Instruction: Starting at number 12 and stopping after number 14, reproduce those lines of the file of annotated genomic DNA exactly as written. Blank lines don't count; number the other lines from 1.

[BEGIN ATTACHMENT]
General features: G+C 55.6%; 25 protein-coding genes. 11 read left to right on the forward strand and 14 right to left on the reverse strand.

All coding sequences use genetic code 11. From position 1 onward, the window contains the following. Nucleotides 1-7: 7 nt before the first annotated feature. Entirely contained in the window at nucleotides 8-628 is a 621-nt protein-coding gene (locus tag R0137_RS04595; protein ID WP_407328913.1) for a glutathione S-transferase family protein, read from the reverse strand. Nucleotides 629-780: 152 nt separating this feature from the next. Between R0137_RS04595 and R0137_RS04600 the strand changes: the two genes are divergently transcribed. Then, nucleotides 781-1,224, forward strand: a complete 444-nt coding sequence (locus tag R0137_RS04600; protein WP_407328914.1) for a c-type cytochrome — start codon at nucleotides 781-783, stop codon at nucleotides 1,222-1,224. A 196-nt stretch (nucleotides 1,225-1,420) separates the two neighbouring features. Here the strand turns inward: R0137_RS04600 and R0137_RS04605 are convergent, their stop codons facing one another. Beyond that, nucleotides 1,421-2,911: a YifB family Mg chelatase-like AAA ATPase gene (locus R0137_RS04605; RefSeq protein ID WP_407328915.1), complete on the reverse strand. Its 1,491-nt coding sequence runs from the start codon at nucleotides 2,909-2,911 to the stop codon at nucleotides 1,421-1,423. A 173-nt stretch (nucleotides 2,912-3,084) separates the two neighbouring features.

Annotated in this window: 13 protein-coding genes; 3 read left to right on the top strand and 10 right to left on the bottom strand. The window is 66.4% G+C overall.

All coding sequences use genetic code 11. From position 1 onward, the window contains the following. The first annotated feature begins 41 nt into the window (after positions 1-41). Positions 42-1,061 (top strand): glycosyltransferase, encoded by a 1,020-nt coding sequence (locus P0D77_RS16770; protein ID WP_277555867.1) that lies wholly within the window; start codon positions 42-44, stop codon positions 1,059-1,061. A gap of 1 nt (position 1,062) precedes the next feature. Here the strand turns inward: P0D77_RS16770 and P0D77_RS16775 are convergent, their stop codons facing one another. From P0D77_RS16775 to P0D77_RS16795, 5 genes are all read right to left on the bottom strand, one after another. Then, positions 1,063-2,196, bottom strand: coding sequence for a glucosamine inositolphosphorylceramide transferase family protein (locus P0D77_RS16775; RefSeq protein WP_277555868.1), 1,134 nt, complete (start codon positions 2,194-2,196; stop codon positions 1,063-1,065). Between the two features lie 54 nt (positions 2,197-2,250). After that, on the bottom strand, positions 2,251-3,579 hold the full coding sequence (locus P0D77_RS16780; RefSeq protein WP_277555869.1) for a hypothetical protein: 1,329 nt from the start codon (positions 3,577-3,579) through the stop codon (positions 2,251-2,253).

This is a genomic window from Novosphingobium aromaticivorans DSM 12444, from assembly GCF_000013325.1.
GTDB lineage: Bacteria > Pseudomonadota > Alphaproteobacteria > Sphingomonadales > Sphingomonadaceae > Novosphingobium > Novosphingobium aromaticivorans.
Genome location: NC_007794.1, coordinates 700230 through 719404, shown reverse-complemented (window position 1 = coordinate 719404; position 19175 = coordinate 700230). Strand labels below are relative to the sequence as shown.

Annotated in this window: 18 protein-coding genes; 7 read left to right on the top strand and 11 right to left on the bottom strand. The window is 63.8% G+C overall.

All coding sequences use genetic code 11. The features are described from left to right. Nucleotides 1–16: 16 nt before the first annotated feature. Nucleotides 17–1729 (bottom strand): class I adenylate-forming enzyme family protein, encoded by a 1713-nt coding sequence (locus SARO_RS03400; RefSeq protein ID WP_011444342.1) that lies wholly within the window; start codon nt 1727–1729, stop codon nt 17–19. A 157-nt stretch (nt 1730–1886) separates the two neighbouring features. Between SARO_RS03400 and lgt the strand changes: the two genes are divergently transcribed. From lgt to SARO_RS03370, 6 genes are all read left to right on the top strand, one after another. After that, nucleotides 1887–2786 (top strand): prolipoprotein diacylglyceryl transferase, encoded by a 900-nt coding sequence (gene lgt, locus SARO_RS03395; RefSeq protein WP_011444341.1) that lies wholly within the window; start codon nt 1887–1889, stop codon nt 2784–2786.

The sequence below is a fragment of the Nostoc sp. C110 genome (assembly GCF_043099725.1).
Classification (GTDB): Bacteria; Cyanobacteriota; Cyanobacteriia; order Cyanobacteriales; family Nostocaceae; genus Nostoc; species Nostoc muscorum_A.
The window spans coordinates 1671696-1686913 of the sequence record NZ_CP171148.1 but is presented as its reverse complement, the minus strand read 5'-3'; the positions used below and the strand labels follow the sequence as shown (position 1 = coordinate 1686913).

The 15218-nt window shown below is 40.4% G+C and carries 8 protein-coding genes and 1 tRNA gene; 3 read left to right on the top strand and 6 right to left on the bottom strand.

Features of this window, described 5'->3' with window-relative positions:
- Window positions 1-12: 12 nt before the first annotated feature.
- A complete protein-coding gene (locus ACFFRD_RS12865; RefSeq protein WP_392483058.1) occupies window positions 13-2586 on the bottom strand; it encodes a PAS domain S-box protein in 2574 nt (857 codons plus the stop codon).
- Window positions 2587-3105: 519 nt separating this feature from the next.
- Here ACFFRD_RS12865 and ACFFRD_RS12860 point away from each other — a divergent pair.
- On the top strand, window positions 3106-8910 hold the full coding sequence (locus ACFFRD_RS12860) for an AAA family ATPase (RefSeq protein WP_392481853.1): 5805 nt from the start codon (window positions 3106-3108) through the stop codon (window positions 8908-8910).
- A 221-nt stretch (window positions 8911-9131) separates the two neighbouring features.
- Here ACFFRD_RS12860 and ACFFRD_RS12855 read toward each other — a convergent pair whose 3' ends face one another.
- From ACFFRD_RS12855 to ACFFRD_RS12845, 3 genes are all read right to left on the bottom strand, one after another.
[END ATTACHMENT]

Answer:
The window spans coordinates 1671696-1686913 of the sequence record NZ_CP171148.1 but is presented as its reverse complement, the minus strand read 5'-3'; the positions used below and the strand labels follow the sequence as shown (position 1 = coordinate 1686913).

The 15218-nt window shown below is 40.4% G+C and carries 8 protein-coding genes and 1 tRNA gene; 3 read left to right on the top strand and 6 right to left on the bottom strand.

Features of this window, described 5'->3' with window-relative positions: